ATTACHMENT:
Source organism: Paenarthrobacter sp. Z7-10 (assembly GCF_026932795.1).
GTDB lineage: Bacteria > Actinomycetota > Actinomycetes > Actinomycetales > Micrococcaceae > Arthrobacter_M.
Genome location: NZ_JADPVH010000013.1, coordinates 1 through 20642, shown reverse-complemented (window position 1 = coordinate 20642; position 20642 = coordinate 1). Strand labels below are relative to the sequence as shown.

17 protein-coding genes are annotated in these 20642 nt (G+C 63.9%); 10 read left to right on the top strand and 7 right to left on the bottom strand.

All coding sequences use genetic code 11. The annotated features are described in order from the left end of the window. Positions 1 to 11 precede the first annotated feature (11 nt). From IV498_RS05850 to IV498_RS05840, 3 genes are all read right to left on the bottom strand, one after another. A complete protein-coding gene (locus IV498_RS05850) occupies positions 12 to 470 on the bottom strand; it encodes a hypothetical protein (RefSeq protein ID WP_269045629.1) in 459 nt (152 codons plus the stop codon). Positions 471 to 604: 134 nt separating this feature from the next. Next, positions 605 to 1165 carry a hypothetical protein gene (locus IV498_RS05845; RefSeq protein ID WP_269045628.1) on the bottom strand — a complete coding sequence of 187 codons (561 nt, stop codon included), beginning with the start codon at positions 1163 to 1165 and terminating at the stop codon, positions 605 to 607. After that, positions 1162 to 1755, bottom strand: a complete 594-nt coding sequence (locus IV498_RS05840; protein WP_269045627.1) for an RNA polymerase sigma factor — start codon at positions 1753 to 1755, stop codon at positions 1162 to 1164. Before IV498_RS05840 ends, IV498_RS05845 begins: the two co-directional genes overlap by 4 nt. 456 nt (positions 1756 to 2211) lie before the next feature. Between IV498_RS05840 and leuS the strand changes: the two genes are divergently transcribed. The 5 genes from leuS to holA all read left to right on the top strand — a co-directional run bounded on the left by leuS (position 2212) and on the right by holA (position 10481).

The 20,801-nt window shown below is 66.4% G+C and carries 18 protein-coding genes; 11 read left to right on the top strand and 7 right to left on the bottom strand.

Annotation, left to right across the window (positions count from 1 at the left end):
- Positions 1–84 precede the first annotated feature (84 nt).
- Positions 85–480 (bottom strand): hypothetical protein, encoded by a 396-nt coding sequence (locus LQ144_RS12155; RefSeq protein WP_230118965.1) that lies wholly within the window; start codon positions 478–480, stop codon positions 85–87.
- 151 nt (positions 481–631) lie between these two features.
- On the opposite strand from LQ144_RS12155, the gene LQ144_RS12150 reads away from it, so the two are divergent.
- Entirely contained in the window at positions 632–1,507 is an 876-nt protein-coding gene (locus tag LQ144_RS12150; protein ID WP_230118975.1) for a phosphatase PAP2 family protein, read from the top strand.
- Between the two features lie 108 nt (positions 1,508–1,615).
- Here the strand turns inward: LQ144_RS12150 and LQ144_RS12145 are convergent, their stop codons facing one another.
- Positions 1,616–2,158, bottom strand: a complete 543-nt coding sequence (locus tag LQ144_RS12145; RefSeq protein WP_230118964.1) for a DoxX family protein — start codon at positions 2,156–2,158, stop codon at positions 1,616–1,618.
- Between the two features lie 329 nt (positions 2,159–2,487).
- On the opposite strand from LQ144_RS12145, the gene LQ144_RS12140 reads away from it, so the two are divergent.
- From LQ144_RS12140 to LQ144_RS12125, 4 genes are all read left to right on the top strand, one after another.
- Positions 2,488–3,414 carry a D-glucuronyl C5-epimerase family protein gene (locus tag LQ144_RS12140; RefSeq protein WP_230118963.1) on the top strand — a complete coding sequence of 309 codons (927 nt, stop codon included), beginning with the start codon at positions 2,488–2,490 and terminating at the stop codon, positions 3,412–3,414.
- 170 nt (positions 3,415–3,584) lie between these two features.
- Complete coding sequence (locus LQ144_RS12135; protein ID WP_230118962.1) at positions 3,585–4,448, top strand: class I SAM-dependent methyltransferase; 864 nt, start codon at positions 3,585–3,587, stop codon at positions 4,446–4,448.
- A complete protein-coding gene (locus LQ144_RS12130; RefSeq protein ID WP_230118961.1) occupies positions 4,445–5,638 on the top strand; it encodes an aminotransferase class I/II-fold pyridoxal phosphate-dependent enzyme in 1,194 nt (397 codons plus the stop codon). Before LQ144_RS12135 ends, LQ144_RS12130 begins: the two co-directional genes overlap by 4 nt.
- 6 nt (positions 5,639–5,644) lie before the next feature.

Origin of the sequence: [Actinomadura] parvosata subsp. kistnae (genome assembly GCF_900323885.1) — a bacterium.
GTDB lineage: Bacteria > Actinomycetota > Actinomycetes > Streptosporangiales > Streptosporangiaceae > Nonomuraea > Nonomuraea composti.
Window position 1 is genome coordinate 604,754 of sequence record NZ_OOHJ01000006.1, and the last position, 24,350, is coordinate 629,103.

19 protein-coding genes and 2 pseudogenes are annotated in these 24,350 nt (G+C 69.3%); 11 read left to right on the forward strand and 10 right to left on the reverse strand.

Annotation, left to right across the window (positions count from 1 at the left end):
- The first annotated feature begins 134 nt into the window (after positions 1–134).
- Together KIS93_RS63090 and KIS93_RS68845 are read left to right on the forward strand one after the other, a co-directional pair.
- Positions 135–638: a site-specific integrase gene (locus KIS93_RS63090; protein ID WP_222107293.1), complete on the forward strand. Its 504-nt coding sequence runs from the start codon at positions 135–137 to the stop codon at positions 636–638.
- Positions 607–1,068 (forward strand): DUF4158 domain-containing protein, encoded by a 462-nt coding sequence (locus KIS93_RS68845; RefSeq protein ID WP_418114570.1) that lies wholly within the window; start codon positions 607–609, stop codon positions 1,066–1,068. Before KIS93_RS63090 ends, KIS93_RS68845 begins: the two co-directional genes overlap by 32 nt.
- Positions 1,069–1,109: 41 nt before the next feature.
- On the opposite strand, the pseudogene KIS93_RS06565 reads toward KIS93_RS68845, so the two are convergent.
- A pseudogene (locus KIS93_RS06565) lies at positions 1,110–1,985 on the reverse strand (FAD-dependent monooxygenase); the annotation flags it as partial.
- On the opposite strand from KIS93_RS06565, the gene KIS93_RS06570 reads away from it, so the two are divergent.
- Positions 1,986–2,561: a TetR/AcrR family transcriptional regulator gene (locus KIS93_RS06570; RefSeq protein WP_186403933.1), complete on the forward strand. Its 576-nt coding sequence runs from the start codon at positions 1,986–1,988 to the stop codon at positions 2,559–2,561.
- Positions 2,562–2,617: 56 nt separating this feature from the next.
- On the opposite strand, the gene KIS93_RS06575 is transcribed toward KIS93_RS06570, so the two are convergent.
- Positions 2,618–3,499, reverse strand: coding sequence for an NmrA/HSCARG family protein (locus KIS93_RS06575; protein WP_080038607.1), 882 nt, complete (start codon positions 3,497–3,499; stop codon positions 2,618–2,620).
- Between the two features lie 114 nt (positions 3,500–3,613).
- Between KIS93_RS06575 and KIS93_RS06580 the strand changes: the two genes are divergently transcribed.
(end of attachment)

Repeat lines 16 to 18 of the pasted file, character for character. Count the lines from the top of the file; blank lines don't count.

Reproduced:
- Between the two features lie 329 nt (positions 2,159–2,487).
- On the opposite strand from LQ144_RS12145, the gene LQ144_RS12140 reads away from it, so the two are divergent.
- From LQ144_RS12140 to LQ144_RS12125, 4 genes are all read left to right on the top strand, one after another.